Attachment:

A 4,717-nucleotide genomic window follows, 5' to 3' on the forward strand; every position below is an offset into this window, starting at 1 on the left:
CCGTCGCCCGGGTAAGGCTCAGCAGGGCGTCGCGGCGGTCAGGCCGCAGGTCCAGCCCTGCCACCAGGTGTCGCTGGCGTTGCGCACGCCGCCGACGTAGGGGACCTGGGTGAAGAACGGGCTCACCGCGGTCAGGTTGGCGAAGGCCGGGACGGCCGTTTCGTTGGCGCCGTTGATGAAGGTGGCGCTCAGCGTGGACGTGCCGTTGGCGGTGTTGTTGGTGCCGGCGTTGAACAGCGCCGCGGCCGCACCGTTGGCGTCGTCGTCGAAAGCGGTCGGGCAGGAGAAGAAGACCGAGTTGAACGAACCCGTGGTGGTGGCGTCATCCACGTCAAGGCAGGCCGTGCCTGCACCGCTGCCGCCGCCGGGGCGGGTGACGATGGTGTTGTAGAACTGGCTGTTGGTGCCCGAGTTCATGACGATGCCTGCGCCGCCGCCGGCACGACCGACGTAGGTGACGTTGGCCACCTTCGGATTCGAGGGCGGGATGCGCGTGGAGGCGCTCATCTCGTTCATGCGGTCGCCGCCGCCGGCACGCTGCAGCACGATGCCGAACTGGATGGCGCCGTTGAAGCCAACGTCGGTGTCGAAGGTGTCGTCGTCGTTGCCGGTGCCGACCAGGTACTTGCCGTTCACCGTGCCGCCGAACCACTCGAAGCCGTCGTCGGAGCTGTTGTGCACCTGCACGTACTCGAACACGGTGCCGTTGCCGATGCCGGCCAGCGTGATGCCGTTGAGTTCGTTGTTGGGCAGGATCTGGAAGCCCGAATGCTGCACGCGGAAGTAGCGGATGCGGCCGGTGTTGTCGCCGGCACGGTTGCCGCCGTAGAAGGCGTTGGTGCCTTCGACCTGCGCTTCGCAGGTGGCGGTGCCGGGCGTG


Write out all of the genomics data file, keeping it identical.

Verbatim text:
A 4,717-nucleotide genomic window follows, 5' to 3' on the forward strand; every position below is an offset into this window, starting at 1 on the left:
CCGTCGCCCGGGTAAGGCTCAGCAGGGCGTCGCGGCGGTCAGGCCGCAGGTCCAGCCCTGCCACCAGGTGTCGCTGGCGTTGCGCACGCCGCCGACGTAGGGGACCTGGGTGAAGAACGGGCTCACCGCGGTCAGGTTGGCGAAGGCCGGGACGGCCGTTTCGTTGGCGCCGTTGATGAAGGTGGCGCTCAGCGTGGACGTGCCGTTGGCGGTGTTGTTGGTGCCGGCGTTGAACAGCGCCGCGGCCGCACCGTTGGCGTCGTCGTCGAAAGCGGTCGGGCAGGAGAAGAAGACCGAGTTGAACGAACCCGTGGTGGTGGCGTCATCCACGTCAAGGCAGGCCGTGCCTGCACCGCTGCCGCCGCCGGGGCGGGTGACGATGGTGTTGTAGAACTGGCTGTTGGTGCCCGAGTTCATGACGATGCCTGCGCCGCCGCCGGCACGACCGACGTAGGTGACGTTGGCCACCTTCGGATTCGAGGGCGGGATGCGCGTGGAGGCGCTCATCTCGTTCATGCGGTCGCCGCCGCCGGCACGCTGCAGCACGATGCCGAACTGGATGGCGCCGTTGAAGCCAACGTCGGTGTCGAAGGTGTCGTCGTCGTTGCCGGTGCCGACCAGGTACTTGCCGTTCACCGTGCCGCCGAACCACTCGAAGCCGTCGTCGGAGCTGTTGTGCACCTGCACGTACTCGAACACGGTGCCGTTGCCGATGCCGGCCAGCGTGATGCCGTTGAGTTCGTTGTTGGGCAGGATCTGGAAGCCCGAATGCTGCACGCGGAAGTAGCGGATGCGGCCGGTGTTGTCGCCGGCACGGTTGCCGCCGTAGAAGGCGTTGGTGCCTTCGACCTGCGCTTCGCAGGTGGCGGTGCCGGGCGTG